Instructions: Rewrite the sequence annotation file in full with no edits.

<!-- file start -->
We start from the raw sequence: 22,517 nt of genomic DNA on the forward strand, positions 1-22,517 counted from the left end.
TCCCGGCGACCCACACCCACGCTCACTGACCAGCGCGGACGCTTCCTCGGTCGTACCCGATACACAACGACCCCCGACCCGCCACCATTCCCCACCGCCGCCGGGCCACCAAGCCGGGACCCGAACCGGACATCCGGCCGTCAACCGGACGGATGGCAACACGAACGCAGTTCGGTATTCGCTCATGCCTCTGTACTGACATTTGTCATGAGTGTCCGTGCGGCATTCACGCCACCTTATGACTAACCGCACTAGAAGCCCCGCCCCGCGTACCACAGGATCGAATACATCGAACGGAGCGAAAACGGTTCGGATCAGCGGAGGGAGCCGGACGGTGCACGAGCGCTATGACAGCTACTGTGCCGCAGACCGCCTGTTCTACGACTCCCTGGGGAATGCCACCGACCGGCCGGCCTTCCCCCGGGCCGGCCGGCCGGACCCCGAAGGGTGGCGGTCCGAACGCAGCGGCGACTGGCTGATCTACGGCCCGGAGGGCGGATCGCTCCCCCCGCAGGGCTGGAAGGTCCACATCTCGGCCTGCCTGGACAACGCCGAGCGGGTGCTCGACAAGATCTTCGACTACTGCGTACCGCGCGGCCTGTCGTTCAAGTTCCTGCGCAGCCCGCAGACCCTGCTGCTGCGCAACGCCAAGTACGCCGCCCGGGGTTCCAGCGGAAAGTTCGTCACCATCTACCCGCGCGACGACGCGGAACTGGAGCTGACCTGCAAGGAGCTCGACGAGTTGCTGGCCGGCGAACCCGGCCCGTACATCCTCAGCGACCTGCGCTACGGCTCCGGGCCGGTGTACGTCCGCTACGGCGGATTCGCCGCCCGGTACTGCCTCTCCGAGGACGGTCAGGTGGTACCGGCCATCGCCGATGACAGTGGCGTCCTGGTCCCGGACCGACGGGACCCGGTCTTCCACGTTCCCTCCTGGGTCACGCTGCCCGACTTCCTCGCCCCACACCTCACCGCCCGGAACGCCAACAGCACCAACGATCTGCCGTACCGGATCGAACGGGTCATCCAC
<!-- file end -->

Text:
We start from the raw sequence: 22,517 nt of genomic DNA on the forward strand, positions 1-22,517 counted from the left end.
TCCCGGCGACCCACACCCACGCTCACTGACCAGCGCGGACGCTTCCTCGGTCGTACCCGATACACAACGACCCCCGACCCGCCACCATTCCCCACCGCCGCCGGGCCACCAAGCCGGGACCCGAACCGGACATCCGGCCGTCAACCGGACGGATGGCAACACGAACGCAGTTCGGTATTCGCTCATGCCTCTGTACTGACATTTGTCATGAGTGTCCGTGCGGCATTCACGCCACCTTATGACTAACCGCACTAGAAGCCCCGCCCCGCGTACCACAGGATCGAATACATCGAACGGAGCGAAAACGGTTCGGATCAGCGGAGGGAGCCGGACGGTGCACGAGCGCTATGACAGCTACTGTGCCGCAGACCGCCTGTTCTACGACTCCCTGGGGAATGCCACCGACCGGCCGGCCTTCCCCCGGGCCGGCCGGCCGGACCCCGAAGGGTGGCGGTCCGAACGCAGCGGCGACTGGCTGATCTACGGCCCGGAGGGCGGATCGCTCCCCCCGCAGGGCTGGAAGGTCCACATCTCGGCCTGCCTGGACAACGCCGAGCGGGTGCTCGACAAGATCTTCGACTACTGCGTACCGCGCGGCCTGTCGTTCAAGTTCCTGCGCAGCCCGCAGACCCTGCTGCTGCGCAACGCCAAGTACGCCGCCCGGGGTTCCAGCGGAAAGTTCGTCACCATCTACCCGCGCGACGACGCGGAACTGGAGCTGACCTGCAAGGAGCTCGACGAGTTGCTGGCCGGCGAACCCGGCCCGTACATCCTCAGCGACCTGCGCTACGGCTCCGGGCCGGTGTACGTCCGCTACGGCGGATTCGCCGCCCGGTACTGCCTCTCCGAGGACGGTCAGGTGGTACCGGCCATCGCCGATGACAGTGGCGTCCTGGTCCCGGACCGACGGGACCCGGTCTTCCACGTTCCCTCCTGGGTCACGCTGCCCGACTTCCTCGCCCCACACCTCACCGCCCGGAACGCCAACAGCACCAACGATCTGCCGTACCGGATCGAACGGGTCATCCAC